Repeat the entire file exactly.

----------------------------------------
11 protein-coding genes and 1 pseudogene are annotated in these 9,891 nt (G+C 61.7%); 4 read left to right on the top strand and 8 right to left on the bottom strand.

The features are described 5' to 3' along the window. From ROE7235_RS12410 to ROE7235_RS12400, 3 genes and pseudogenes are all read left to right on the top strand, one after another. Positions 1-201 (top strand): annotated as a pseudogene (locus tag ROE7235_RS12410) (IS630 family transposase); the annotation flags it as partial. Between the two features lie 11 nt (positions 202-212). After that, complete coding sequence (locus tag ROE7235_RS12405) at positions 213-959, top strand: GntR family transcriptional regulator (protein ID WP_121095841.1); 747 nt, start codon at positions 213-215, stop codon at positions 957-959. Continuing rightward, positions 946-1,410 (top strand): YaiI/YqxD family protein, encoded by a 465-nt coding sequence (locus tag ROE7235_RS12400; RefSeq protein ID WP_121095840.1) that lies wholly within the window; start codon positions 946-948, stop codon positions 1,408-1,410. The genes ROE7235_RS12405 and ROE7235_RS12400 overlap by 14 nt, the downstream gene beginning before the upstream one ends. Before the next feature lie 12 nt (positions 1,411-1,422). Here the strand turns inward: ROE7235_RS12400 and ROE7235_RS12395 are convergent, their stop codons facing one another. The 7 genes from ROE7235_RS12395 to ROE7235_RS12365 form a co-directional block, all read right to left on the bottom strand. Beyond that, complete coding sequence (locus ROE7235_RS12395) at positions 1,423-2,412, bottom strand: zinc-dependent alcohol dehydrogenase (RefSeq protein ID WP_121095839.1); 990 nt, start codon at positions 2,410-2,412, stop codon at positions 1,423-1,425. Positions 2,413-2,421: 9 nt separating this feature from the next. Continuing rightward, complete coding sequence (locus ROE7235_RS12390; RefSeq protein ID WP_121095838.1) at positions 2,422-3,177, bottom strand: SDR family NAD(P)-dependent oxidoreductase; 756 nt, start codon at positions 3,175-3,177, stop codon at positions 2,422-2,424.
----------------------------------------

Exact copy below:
11 protein-coding genes and 1 pseudogene are annotated in these 9,891 nt (G+C 61.7%); 4 read left to right on the top strand and 8 right to left on the bottom strand.

The features are described 5' to 3' along the window. From ROE7235_RS12410 to ROE7235_RS12400, 3 genes and pseudogenes are all read left to right on the top strand, one after another. Positions 1-201 (top strand): annotated as a pseudogene (locus tag ROE7235_RS12410) (IS630 family transposase); the annotation flags it as partial. Between the two features lie 11 nt (positions 202-212). After that, complete coding sequence (locus tag ROE7235_RS12405) at positions 213-959, top strand: GntR family transcriptional regulator (protein ID WP_121095841.1); 747 nt, start codon at positions 213-215, stop codon at positions 957-959. Continuing rightward, positions 946-1,410 (top strand): YaiI/YqxD family protein, encoded by a 465-nt coding sequence (locus tag ROE7235_RS12400; RefSeq protein ID WP_121095840.1) that lies wholly within the window; start codon positions 946-948, stop codon positions 1,408-1,410. The genes ROE7235_RS12405 and ROE7235_RS12400 overlap by 14 nt, the downstream gene beginning before the upstream one ends. Before the next feature lie 12 nt (positions 1,411-1,422). Here the strand turns inward: ROE7235_RS12400 and ROE7235_RS12395 are convergent, their stop codons facing one another. The 7 genes from ROE7235_RS12395 to ROE7235_RS12365 form a co-directional block, all read right to left on the bottom strand. Beyond that, complete coding sequence (locus ROE7235_RS12395) at positions 1,423-2,412, bottom strand: zinc-dependent alcohol dehydrogenase (RefSeq protein ID WP_121095839.1); 990 nt, start codon at positions 2,410-2,412, stop codon at positions 1,423-1,425. Positions 2,413-2,421: 9 nt separating this feature from the next. Continuing rightward, complete coding sequence (locus ROE7235_RS12390; RefSeq protein ID WP_121095838.1) at positions 2,422-3,177, bottom strand: SDR family NAD(P)-dependent oxidoreductase; 756 nt, start codon at positions 3,175-3,177, stop codon at positions 2,422-2,424.